The seroprevalence found in the population of aborting mares in this study was high (70.9%), and higher than in other surveys of healthy horses (0–63.6%) [8,9]. Several other surveys demonstrated high seroprevalence in pregnant or aborting mares (up to 85%) [8,14], including a previous survey from Israel in which the seroprevalence of anti-Neospora antibodies was significantly higher in mares with a history of abortion (37.5%) than in the general equine population (11.9%) [11]. However, it was substantially lower than the seroprevalence that was found in this study. Most abortions in this study occurred in late pregnancy. This concurs with a previous report linking the presence of Neospora DNA in fetuses to late term abortion or stillborn foals [15]. Differing from cattle, where high titer of antibodies had been associated with abortion, in this study aborting mares presented relatively low titers of antibodies ranging from 1:50 to 1:200, excluding a single mare with a titer of 1:6400. Our findings are in agreement with previous findings demonstrating low antibody titers in mares that aborted infected fetuses [16].
Vertical transmission of N. caninum is well documented in cattle [1], however, data regarding the rate of transplacental transmission in horses is scarce. Here, we demonstrated 45.5% (10/22, 95% CI: 24.6–63.9) transplacental transmission from seropositive mares to their aborted fetuses, which is comparable to 34.8% recorded in pre-colostral foals of seropositive mares in Brazil [9]. Transplacental transmission was also detected in three fetuses from seronegative mares out of nine seronegative mares (33.3%, 95% CI: 9.8–65.5). Seropositive foals born to seronegative mares were reported previously in a study in Brazil, although the incidence was lower (8.1%) [9]. In a previous study, by analyzing 181 paired serum samples from mares and their foals in Brazil, negative correlation was found between the serological status of the mares and their foals. Seronegative mares were found at the time of parturition, to have more foals with higher concentrations of IgG antibodies specific to Neospora spp. than seropositive mares [17]. Therefore, it was suggested that high antibody titers in mares could prevent transplacental transmission [17]. Contrary to this suggestion, we observed high rate of transplacental transmission 57.1% (4 out of seven) in mares with antibody titers of 200 or higher. Moreover, a study evaluating the dynamics of anti-Neospora antibodies during pregnancy demonstrated considerable variations in antibody titers, with changes in the mare’s serological status during consecutive samplings during the same pregnancy [18]. These fluctuations may explain why some of the seronegative mares aborted N. caninum positive fetuses in this study as was previously suggested [9]. Vertical transmission may occur either in a carrier mare with previous infection, or if the mare is infected during pregnancy [1]. In the latter case, abortion may occur before maternal antibodies are detectable in the mare’s serum, while parasite DNA is already detectable in fetal tissues.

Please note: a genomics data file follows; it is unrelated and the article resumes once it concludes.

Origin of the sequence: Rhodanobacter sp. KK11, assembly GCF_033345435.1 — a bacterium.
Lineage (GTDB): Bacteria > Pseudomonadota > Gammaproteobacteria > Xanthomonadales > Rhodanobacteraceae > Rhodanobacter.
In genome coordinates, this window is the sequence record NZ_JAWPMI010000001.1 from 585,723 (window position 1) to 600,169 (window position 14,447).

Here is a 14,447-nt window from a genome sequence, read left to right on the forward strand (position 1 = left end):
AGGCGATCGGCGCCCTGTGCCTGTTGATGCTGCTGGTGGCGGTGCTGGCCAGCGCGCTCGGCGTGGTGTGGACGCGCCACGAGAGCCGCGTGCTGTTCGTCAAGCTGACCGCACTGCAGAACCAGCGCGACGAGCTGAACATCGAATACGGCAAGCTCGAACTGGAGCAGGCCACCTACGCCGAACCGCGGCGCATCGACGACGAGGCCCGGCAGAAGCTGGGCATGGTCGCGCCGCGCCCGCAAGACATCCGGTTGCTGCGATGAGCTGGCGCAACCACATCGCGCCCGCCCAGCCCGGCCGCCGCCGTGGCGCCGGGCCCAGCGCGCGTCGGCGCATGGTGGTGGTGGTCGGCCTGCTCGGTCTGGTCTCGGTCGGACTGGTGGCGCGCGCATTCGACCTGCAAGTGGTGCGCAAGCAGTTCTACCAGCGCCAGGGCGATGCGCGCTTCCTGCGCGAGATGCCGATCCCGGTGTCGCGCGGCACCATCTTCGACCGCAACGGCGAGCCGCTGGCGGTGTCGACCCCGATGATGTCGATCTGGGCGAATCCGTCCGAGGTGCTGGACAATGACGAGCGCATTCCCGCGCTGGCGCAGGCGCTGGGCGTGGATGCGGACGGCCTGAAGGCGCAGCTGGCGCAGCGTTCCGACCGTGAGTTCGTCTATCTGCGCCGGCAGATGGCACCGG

In this study, transplacental transmission to fetuses was assessed using a PCR approach to detect parasite DNA in placentas and fetal tissues. Moreover, this method allowed the classification of the infecting Neospora species as N. caninum in all mares in this study. Two Neospora species have been classified to date. N. caninum [19] was first classified in 1988, and since then, it has been reported in a large variety of mammal species. While, N. hughesi was first identified in 1998 [6] and has only been described in horses. Horses may be potentially infected with both species. N. caninum is a major cause of abortion in cattle [1] and has been isolated from an aborted equine fetus [20]. N. hughesi has been linked to neurological disease in horses [8], however its role in equine abortion is obscure. Most equine surveys associating Neospora infection and abortions rely on serological methods. These methods are not species-specific, and cannot accurately differentiate between the two Neospora spp. [21]. Several molecular markers have been identified to discriminate between N. caninum and N. hughesi, including their ITS1 locus [6]. Here, we used the ITS1 sequence to identify the infecting species. The N. caninum Nc5 PCR used in this study did not amplify N. hughesi DNA in the control sample. Thus, as no Nc5 of N. hughesi is present in the GenBank we assume that this gene is either not present in N. hughesi or is considerably different from the Nc5 of N. caninum. Further studies should be done to elucidate the genetic and antigenic differences between the two Neospora spp. The use of two PCR targets strengthened the identification of the species and improved the sensitivity of parasite detection. This was important in light of the fact that some fetuses have been partially degraded by the time they arrived to the pathology department.